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a624: Where racketeers rule (fwd)

[Corbett comments:  I dont' know what's going on with this,
but 1/2 dozen people have sent me this story in the past two days.
My sent mail file tells me I've already sent it to the list twice.

Oh well, one more time.  Sorry if this is the third.]

(The Economist, 31 Jan 02)

> Where racketeers rule
> A rickety island becomes yet more unstable

> SEVEN years after American troops intervened to oust a brutal military
> regime and reinstate Haiti's democratically elected president, little
> has changed in Latin America's poorest country. Although civilians still
> rule, President Jean-Bertrand Aristide—elected again last year after a
> five-year gap—is hardly living up to expectations as the great
> democratic hope.
> Serious signs of political instability have also returned. After almost
> a decade without a coup, there were two attempts last year, in July and
> December. Opposition politicians and journalists have been hounded,
> and their offices and homes burned, by the chimère, Mr Aristide's hired
> thugs from the slums.
> Meanwhile, the economy has stagnated. Two-thirds of Haiti's 7.8m
> inhabitants live in poverty, half of all adults are illiterate, and less
> than a quarter of rural children attend primary school. Infant and
> maternal mortality rates remain among the highest in the world, and
> Haiti produces more new cases of HIV-AIDS each year than the entire
> United States.
> The government has failed to pass a budget in six years. Instead,
> diplomats suspect, the country's depleted coffers are being filled with
> pay-offs from drug-dealers who use the country to trans-ship an
> estimated 10-15% of the cocaine that enters the United States. With
> notable exceptions—one big tobacco group is investing $40m in a Hilton
> franchise by the airport—private industry is struggling to stay afloat.
> Some of Haiti's rich families are selling up and moving abroad. They
> complain of government corruption and a dramatic rise in kidnappings
> by armed gangs, some of whom are thought to have close links to Mr
> Aristide's Lavalas Family party.
> The Haitian government blames the rest of the world for blocking $500m
> in foreign aid, calling it “economic terrorism”. But last year the
> government spent an estimated $7m to buy four official mansions,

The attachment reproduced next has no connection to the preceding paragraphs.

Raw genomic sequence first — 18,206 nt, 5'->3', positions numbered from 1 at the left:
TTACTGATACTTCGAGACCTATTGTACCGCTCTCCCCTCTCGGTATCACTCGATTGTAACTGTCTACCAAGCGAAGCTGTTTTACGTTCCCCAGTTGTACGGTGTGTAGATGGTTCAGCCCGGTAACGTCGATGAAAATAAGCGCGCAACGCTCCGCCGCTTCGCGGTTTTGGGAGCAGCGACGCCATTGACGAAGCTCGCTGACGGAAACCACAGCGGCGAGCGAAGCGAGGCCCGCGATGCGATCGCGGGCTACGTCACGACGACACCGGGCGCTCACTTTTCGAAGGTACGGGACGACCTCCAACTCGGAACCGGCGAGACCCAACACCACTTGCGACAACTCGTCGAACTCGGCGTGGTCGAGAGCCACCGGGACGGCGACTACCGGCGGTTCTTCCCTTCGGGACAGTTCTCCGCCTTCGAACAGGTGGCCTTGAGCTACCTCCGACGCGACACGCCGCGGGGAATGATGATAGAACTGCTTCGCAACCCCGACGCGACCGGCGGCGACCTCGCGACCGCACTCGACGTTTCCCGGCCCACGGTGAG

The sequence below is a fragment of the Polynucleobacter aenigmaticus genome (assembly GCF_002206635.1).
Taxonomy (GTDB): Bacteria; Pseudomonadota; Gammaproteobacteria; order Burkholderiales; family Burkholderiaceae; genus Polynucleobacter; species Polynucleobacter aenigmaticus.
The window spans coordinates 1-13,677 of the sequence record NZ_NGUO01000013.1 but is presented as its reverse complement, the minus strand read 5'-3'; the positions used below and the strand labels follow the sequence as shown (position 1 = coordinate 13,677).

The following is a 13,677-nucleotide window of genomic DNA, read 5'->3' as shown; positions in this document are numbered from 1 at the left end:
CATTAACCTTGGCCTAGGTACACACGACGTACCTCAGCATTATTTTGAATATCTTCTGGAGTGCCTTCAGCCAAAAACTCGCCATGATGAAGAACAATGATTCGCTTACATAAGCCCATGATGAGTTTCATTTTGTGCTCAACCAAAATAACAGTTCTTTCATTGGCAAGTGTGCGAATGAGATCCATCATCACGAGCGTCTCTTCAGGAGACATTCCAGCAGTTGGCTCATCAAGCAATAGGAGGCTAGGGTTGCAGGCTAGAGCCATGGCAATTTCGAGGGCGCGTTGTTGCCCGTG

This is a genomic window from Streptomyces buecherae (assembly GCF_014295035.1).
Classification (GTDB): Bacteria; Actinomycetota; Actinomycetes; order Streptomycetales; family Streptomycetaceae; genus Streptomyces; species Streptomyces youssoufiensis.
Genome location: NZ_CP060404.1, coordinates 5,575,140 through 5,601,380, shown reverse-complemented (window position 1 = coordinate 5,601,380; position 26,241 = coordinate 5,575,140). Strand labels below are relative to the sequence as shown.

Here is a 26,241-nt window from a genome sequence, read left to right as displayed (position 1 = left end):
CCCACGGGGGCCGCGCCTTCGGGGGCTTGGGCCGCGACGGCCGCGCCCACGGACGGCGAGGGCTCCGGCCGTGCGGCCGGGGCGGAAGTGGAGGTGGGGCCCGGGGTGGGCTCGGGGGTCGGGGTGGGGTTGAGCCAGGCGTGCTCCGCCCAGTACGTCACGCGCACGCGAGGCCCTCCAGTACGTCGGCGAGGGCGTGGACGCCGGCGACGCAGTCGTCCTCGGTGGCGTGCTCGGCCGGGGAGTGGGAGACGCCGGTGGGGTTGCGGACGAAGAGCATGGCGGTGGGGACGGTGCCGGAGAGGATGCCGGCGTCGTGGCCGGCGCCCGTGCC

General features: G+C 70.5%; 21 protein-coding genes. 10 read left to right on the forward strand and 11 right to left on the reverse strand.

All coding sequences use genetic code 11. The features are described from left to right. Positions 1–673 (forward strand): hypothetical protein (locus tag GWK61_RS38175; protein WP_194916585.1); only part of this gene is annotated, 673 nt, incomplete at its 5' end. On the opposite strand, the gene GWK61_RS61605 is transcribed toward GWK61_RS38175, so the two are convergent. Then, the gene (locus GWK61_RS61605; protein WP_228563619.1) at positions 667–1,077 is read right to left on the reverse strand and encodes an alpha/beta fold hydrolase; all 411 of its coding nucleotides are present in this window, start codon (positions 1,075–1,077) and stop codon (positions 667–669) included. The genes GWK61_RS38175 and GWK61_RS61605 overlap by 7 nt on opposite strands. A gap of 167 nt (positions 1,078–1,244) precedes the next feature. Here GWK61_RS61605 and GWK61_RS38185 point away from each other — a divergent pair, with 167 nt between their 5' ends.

> including a $1.5m hilltop spread for the prime minister. Within the
> broad ranks of the Lavalas movement, which first swept Mr Aristide to
> power in 1990 as the champion of the poor, discontent is growing. For
> the first time, “Down with Aristide” graffiti have begun to appear.
> Small anti-government demonstrations have taken place around the
> country, and are ruthlessly put down. On January 27th, police used
> tear-gas and live bullets to disperse a crowd of hundreds who were
> storming a warehouse in Port-au-Prince in protest against corruption in
> a rice-importing programme.
> So far, Mr Aristide has managed to dodge most of the blame. Last week
> it was the turn of his prime minister (and boyhood friend), Jean-Marie
> Cherestal, to take the fall after the chimère demanded his head. “The
> mafia wing of the party is trying to take Aristide hostage,” said one
> member of Lavalas. “It's a bunch of thieves, murderers and racketeers.”
> The president hangs on largely
> because of fear of what may follow him. “Aristide is one of the more
> moderate in his party,” says Richard Coles, a former president of the
> Haitian Manufacturing Association. Mr Coles, one of a small group of
> progressive businessmen, worries that the severing of international aid
> merely plays into the hands of those in Lavalas “who don't believe in
> Mr Aristide himself appears to be aware of the threat from within. A few
> days before the attempted coup of December, he delivered a dressing-down
> to top Lavalas officials, specifically warning them against any ties to
> drugs. Government officials now admit that the attempted coup may have
> involved dissident mafia elements within Lavalas, led by a group of
> disgraced former officers in Haiti's now-disbanded armed forces under a
> former policeman, Guy Philippe. Mr Philippe, now under arrest in the
> Dominican Republic, is one of nine officers who fled Haiti in November
> 2000 after foolishly approaching the American embassy to seek backing
> for a coup. Several are believed to have drug connections.
> The government refuses to take any responsibility for its woes. Instead,
> it hints at an international conspiracy to sink Mr Aristide. Its critics
> are unimpressed.